The Equal Rights Amendment, intended to protect American citizens from sex discrimination, will gain new life next year as a result of the Democratic sweep of Virginia state government in the Nov. 5 election, Professor David Cohen argues in a Nov. 7 op-ed for Rolling Stone.
Though the Equal Rights Amendment passed Congress in 1971 and 1972, its ratification by the states became bogged down after only gaining the approval of 30 of the 38 states needed. A few more ratifications trickled in soon after, and In 2017 Nevada and Illinois joined in, bringing the total to 37.
Virginia’s Senate voted to ratify the amendment earlier this year, but approval was blocked by the Republican-controlled House. Now that the Democrats control the House, the Senate and the Governorship, Cohen writes, the final required ratification should swiftly follow.
However, Cohen notes that there are two major obstacles facing final approval. The first is the passage of the 1982 deadline for ratification votes, and the second is the fact that five states have since retracted their ratifications since the 1970s. Cohen believes, however, that all of these difficulties can be resolved, and that “the ERA, long thought dead, may just have been revived Tuesday night, despite the seemingly endless roadblocks that have been thrown its way.”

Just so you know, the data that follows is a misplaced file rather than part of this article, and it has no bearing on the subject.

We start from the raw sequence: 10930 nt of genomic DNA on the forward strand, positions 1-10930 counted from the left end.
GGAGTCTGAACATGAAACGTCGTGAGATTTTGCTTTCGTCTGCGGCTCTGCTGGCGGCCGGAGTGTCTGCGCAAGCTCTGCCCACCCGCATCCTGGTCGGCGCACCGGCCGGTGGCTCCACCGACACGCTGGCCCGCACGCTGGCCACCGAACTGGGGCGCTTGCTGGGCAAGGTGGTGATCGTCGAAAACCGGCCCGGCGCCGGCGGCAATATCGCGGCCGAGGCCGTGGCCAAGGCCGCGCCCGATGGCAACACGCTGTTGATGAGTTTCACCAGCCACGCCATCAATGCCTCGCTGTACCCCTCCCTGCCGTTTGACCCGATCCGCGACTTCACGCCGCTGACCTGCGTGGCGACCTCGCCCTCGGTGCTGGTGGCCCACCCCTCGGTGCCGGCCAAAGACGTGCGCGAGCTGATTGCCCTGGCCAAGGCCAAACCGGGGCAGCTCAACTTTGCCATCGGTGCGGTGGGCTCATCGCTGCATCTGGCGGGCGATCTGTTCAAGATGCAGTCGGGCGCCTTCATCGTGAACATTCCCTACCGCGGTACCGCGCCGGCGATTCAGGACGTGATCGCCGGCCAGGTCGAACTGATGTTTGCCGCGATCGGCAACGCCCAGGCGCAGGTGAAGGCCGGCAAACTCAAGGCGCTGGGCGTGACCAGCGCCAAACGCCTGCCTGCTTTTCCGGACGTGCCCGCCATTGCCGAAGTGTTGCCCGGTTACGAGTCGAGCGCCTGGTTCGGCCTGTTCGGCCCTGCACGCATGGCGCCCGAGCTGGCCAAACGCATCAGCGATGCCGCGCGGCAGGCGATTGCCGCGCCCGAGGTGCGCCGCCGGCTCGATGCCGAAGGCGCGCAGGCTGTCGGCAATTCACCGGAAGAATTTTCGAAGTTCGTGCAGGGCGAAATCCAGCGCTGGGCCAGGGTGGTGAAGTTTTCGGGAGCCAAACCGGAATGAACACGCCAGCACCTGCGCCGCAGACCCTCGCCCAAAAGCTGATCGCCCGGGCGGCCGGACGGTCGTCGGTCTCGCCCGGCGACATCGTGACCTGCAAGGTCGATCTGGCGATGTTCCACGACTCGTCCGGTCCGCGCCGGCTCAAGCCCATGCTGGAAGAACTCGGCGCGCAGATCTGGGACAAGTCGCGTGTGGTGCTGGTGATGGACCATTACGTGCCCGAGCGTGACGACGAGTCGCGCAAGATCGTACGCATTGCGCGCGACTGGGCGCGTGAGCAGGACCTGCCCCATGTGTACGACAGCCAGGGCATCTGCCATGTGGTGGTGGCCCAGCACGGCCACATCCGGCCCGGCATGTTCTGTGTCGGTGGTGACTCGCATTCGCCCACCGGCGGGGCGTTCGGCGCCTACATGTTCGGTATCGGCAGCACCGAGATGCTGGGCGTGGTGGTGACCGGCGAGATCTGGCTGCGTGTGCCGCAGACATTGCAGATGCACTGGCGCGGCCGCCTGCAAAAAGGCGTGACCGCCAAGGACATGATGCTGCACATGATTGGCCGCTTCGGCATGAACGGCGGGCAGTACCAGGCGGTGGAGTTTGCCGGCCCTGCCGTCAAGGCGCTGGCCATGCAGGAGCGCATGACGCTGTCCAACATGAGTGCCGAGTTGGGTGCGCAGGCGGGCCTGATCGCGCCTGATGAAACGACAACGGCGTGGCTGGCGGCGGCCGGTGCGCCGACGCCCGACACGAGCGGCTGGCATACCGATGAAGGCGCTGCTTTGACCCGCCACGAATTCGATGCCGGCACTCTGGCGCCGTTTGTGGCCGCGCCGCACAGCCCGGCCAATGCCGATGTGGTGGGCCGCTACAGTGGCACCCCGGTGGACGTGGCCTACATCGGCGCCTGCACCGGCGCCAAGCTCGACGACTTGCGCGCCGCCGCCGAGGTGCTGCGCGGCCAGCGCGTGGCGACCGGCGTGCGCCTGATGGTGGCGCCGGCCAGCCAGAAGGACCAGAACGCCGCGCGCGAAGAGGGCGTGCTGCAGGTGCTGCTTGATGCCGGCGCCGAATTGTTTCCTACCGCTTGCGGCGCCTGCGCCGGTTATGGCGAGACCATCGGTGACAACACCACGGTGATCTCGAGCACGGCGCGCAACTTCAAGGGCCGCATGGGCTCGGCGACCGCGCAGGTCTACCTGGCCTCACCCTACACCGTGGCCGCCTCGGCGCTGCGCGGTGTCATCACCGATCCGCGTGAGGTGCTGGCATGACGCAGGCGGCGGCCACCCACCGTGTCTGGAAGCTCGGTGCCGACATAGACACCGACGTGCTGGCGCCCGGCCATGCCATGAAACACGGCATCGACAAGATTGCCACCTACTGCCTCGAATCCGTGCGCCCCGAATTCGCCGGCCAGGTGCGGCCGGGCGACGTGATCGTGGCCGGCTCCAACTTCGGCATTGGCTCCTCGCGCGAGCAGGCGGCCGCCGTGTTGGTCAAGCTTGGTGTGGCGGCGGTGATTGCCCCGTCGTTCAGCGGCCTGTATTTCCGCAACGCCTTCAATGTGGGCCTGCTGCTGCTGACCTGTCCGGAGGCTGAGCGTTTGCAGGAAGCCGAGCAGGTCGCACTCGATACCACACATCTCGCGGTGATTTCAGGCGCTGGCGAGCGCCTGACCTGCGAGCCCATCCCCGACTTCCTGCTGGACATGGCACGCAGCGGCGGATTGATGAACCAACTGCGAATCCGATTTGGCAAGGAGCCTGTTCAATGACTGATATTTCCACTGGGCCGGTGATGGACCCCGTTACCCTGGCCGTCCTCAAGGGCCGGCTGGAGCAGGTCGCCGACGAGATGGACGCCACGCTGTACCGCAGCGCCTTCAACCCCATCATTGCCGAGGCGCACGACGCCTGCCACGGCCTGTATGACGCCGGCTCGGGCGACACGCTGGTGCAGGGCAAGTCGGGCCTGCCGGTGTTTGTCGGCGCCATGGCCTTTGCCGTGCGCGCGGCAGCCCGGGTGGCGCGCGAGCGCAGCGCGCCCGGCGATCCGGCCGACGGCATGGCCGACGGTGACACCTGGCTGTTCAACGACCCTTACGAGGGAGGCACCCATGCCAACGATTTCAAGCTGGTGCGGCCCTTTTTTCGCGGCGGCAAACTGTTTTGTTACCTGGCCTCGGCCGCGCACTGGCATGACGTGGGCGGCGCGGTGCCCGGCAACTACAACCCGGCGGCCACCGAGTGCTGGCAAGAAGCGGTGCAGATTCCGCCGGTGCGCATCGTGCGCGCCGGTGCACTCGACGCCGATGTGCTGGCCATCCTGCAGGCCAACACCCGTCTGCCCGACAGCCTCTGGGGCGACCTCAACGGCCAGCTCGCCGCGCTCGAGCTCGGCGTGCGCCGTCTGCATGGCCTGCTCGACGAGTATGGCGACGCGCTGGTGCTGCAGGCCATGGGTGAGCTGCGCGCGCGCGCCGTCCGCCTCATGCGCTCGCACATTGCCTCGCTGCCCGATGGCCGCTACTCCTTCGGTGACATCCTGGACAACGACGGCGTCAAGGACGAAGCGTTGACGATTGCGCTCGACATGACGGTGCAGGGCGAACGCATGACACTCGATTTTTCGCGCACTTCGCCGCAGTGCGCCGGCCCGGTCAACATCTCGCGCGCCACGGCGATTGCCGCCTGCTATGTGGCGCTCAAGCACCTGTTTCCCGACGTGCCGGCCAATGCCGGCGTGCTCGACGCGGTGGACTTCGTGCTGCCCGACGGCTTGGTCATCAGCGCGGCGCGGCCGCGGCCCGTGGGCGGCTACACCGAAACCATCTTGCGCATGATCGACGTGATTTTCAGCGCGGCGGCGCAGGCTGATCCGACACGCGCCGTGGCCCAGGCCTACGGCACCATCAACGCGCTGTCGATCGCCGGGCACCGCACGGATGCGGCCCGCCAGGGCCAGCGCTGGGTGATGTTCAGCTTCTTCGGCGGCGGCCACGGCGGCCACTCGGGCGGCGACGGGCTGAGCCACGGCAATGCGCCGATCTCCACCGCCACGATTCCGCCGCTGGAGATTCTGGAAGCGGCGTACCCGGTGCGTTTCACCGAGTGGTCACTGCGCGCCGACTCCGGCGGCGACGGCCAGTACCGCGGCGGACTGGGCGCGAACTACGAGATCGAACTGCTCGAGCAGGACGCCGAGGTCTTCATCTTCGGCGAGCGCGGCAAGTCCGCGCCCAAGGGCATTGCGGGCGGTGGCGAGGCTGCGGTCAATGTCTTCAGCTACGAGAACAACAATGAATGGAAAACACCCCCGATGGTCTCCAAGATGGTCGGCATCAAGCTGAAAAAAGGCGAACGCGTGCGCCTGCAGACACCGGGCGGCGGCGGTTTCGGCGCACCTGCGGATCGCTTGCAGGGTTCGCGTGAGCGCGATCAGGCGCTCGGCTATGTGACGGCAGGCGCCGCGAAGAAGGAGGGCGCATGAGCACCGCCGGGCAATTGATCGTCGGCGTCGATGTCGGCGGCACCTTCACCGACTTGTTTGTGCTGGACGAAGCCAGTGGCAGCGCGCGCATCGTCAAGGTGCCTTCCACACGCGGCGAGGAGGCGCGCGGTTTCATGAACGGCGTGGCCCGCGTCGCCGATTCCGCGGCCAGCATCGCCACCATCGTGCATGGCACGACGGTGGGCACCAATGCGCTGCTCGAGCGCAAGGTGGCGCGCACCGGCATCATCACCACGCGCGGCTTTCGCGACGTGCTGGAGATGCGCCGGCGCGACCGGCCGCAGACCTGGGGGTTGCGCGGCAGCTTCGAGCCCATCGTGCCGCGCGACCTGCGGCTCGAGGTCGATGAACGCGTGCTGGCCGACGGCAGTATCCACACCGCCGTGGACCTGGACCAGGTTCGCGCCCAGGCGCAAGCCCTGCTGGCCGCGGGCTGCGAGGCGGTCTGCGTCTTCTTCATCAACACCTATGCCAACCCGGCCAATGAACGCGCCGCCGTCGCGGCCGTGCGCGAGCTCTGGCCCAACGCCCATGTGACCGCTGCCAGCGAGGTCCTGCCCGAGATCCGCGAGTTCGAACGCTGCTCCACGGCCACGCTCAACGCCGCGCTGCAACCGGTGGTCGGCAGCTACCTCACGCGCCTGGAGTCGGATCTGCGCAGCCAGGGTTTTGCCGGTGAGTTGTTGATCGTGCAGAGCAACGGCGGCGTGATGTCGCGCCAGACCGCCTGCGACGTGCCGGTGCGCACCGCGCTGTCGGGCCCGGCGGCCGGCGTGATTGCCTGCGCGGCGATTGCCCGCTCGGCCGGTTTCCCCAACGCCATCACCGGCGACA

The co-author of Living in the Crosshairs: The Untold Stories of Anti-Abortion Terrorism, Cohen is currently working on Obstacle Course: The Struggle to Get an Abortion in the United States with Professor Carole Joffe of the University of California-San Francisco, which is expected to be published in 2020.